Ethics and Honesty Are Important in the Blood Sport of Online Reputation Management
Ethics and honesty are important. At least we think so.
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Shifting what appears at the top of Google search results can be a bit of a blood sport free-for-all. Afterall, whatever appears online influences decisions, whether it is to buy something, hire someone or go on a date. Using this power for evil by creating a spear campaign against a competitor is, unfortunately, common (and that’s where we come in, to repair it).
The bottom line: a ruined reputation means lost business, and some will do almost anything in desperation to get their reputation back.
But who wants to work with or protect evil doers?
If someone is actually knowingly doing harm in a deep way, then they rightly deserve their negative online reputation, and it should be left up as a warning for others to see; Google as Darwinian thinning of the business herd, as it were, weeding out the reprehensible by letting all to see.
There’s a limit to what can and should be done, as well as who to work with.
But there is another side to ethics and honesty too.
Is it ethical to charge a business or an individual $3,000 knowing that it actually will take $10,000 to repair their reputation? We think not.
Knowingly over promising and under delivering is in our view, unethical too.
Picking a price to repair a damaged online reputation, for example, is not a whilly-nilly affair. Rather, it’s based on a factual review of the issues and is determined by how many hours it might take to solve it. It’s not dependent on sizing up the client and determining what they can seemingly afford (or not) to pay.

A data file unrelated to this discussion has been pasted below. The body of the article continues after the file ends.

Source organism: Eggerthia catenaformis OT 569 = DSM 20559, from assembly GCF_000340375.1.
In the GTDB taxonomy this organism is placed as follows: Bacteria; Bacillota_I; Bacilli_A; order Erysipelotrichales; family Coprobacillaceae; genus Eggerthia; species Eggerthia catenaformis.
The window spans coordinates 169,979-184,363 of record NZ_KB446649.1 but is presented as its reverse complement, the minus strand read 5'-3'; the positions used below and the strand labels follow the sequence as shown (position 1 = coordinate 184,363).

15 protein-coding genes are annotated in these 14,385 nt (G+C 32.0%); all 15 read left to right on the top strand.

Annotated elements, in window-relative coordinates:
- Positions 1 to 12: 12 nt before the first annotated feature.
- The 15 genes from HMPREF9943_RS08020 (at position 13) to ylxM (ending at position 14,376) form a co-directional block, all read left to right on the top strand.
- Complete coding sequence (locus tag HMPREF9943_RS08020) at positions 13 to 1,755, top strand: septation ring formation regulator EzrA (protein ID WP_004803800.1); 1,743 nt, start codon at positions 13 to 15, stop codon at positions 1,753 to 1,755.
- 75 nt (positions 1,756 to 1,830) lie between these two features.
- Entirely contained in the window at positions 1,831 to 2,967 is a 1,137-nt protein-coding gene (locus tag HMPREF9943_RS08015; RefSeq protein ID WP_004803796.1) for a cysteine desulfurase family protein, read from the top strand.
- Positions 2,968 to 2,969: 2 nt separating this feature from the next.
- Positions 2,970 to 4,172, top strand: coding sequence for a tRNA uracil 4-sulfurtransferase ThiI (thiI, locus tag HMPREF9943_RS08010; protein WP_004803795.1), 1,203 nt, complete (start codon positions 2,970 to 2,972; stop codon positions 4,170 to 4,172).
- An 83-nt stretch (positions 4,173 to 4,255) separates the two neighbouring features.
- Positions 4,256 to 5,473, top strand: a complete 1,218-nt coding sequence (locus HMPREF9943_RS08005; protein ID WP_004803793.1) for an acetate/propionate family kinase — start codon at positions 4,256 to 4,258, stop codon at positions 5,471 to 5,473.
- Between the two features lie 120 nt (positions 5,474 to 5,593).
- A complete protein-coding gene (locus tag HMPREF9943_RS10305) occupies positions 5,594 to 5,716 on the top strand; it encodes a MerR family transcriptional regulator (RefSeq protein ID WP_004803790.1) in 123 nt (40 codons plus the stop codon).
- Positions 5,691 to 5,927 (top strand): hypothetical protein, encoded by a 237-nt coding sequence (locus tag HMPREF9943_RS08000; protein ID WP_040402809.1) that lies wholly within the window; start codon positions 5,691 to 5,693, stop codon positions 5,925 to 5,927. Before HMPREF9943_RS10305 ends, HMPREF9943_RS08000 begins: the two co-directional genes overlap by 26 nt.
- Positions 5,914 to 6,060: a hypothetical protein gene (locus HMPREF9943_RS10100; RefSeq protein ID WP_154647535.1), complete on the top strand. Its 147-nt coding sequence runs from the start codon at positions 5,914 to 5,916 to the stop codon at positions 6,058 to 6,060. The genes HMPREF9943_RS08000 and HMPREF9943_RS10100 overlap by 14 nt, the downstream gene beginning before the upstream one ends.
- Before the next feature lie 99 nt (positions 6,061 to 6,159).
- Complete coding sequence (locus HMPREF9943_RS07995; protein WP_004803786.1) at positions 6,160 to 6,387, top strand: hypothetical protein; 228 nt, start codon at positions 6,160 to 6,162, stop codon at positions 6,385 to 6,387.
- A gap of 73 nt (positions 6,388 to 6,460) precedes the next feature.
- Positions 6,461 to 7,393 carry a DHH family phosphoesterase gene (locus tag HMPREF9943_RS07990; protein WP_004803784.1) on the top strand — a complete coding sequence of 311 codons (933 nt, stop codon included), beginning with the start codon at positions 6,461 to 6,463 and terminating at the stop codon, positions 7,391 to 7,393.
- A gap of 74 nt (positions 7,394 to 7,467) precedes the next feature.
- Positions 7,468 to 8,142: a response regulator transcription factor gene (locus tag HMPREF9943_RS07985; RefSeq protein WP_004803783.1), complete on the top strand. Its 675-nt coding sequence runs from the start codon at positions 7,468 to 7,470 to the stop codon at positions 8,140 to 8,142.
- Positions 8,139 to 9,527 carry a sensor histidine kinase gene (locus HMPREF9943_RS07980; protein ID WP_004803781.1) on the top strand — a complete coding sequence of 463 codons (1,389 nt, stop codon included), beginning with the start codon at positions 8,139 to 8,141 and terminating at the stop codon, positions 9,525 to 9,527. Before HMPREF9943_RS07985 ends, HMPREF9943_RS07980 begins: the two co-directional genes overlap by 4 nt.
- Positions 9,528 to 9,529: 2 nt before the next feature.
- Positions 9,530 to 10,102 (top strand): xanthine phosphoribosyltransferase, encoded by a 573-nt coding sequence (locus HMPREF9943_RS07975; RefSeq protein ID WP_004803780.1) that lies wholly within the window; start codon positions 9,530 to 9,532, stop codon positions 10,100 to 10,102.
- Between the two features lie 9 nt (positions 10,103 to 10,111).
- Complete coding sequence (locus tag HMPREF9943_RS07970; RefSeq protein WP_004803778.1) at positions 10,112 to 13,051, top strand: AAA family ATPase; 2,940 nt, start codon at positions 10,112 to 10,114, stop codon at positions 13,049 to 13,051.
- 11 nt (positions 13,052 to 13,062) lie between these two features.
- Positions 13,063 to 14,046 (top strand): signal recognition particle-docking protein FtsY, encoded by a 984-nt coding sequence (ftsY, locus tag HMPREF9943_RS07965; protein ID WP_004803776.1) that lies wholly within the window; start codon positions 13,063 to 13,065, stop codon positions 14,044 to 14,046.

So here’s what we don’t do (and we get asked):
We do not write false or fake reviews for sites such as Yelp or others because it’s unethical. By the way, it’s illegal too.
We don’t engage in blackhat techniques or things that are considered not to generally follow Google’s rules and policies. This could include link farms, software to artificially “click” on good articles, plagiarism, article spinning, spam, and the like.
We don’t hack any site at any time to try to remove a problematic link or review.
Purposely Evil Corporations
We will not work for any company out there that is knowingly doing or bad things.
We will not work for an individual that is evil. What is “evil”? We know it when we see it. If someone has made a mistake or took the fall for their boss, we can offer a second chance. Nefarious, or caused physical harm? Probably not.
Prices are based a careful custom analysis–not on what someone thinks they can get out of you.
We don’t charge $3,000 for a repair job when we know that it actually will take $10,000 to solve it. We’ll tell you the truth, as hard as it may be to hear.
We never guarantee results. Who would? There could be occasional failures (yes, it happens–we’ve solved about 90% of our cases though). Online reputation management is not a science but is a nuanced art based on high-quality work. Also, Google is a constantly moving target since they make major overhauls to their search algorithms every few months.
So, there are a few things we don’t do. Following ethical business and personal practices is at the heart of what we do here at Recover Reputation.
See Related Article: 25 Free Online Reputation Management Tips and Tools
Steven W Giovinco